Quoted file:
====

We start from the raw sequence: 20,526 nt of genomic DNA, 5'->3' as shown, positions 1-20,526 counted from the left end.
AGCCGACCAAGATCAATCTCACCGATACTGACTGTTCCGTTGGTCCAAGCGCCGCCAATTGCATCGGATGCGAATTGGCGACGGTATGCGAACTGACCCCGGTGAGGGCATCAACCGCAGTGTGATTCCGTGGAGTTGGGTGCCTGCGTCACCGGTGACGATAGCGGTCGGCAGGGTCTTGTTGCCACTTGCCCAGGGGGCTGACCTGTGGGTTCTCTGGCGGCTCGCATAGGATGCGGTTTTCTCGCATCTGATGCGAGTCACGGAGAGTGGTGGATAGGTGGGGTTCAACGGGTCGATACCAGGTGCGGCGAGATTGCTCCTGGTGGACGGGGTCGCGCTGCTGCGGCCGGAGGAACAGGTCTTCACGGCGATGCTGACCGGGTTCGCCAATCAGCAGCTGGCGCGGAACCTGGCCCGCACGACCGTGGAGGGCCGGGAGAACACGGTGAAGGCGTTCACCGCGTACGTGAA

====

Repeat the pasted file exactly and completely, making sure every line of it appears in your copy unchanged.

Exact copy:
We start from the raw sequence: 20,526 nt of genomic DNA, 5'->3' as shown, positions 1-20,526 counted from the left end.
AGCCGACCAAGATCAATCTCACCGATACTGACTGTTCCGTTGGTCCAAGCGCCGCCAATTGCATCGGATGCGAATTGGCGACGGTATGCGAACTGACCCCGGTGAGGGCATCAACCGCAGTGTGATTCCGTGGAGTTGGGTGCCTGCGTCACCGGTGACGATAGCGGTCGGCAGGGTCTTGTTGCCACTTGCCCAGGGGGCTGACCTGTGGGTTCTCTGGCGGCTCGCATAGGATGCGGTTTTCTCGCATCTGATGCGAGTCACGGAGAGTGGTGGATAGGTGGGGTTCAACGGGTCGATACCAGGTGCGGCGAGATTGCTCCTGGTGGACGGGGTCGCGCTGCTGCGGCCGGAGGAACAGGTCTTCACGGCGATGCTGACCGGGTTCGCCAATCAGCAGCTGGCGCGGAACCTGGCCCGCACGACCGTGGAGGGCCGGGAGAACACGGTGAAGGCGTTCACCGCGTACGTGAA